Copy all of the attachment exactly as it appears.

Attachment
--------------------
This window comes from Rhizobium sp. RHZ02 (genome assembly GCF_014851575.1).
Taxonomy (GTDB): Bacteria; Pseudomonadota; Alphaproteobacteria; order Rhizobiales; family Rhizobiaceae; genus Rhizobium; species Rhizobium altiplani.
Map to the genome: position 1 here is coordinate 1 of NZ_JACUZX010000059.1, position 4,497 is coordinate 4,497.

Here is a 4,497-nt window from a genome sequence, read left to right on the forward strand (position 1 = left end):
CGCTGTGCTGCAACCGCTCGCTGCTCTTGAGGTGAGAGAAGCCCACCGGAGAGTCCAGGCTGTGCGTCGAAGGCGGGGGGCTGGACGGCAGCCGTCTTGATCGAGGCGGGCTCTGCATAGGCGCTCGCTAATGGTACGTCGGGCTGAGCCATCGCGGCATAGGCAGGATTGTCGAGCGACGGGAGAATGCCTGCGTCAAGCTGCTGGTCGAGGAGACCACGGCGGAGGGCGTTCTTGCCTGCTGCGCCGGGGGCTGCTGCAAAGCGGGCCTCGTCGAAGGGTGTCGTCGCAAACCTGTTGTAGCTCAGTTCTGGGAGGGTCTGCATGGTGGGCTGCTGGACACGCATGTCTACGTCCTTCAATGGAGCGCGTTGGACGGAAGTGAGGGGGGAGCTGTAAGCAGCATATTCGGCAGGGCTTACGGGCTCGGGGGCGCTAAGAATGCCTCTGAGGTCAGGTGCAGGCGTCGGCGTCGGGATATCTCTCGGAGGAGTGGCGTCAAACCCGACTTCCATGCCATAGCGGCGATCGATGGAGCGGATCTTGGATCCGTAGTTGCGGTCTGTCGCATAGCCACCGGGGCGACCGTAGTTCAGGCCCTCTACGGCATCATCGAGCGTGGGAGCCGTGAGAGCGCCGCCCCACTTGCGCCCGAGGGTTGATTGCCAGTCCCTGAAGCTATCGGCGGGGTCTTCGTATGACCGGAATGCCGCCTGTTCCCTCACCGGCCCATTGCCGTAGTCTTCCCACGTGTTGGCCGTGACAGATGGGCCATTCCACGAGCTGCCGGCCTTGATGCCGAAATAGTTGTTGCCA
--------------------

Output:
This window comes from Rhizobium sp. RHZ02 (genome assembly GCF_014851575.1).
Taxonomy (GTDB): Bacteria; Pseudomonadota; Alphaproteobacteria; order Rhizobiales; family Rhizobiaceae; genus Rhizobium; species Rhizobium altiplani.
Map to the genome: position 1 here is coordinate 1 of NZ_JACUZX010000059.1, position 4,497 is coordinate 4,497.

Here is a 4,497-nt window from a genome sequence, read left to right on the forward strand (position 1 = left end):
CGCTGTGCTGCAACCGCTCGCTGCTCTTGAGGTGAGAGAAGCCCACCGGAGAGTCCAGGCTGTGCGTCGAAGGCGGGGGGCTGGACGGCAGCCGTCTTGATCGAGGCGGGCTCTGCATAGGCGCTCGCTAATGGTACGTCGGGCTGAGCCATCGCGGCATAGGCAGGATTGTCGAGCGACGGGAGAATGCCTGCGTCAAGCTGCTGGTCGAGGAGACCACGGCGGAGGGCGTTCTTGCCTGCTGCGCCGGGGGCTGCTGCAAAGCGGGCCTCGTCGAAGGGTGTCGTCGCAAACCTGTTGTAGCTCAGTTCTGGGAGGGTCTGCATGGTGGGCTGCTGGACACGCATGTCTACGTCCTTCAATGGAGCGCGTTGGACGGAAGTGAGGGGGGAGCTGTAAGCAGCATATTCGGCAGGGCTTACGGGCTCGGGGGCGCTAAGAATGCCTCTGAGGTCAGGTGCAGGCGTCGGCGTCGGGATATCTCTCGGAGGAGTGGCGTCAAACCCGACTTCCATGCCATAGCGGCGATCGATGGAGCGGATCTTGGATCCGTAGTTGCGGTCTGTCGCATAGCCACCGGGGCGACCGTAGTTCAGGCCCTCTACGGCATCATCGAGCGTGGGAGCCGTGAGAGCGCCGCCCCACTTGCGCCCGAGGGTTGATTGCCAGTCCCTGAAGCTATCGGCGGGGTCTTCGTATGACCGGAATGCCGCCTGTTCCCTCACCGGCCCATTGCCGTAGTCTTCCCACGTGTTGGCCGTGACAGATGGGCCATTCCACGAGCTGCCGGCCTTGATGCCGAAATAGTTGTTGCCA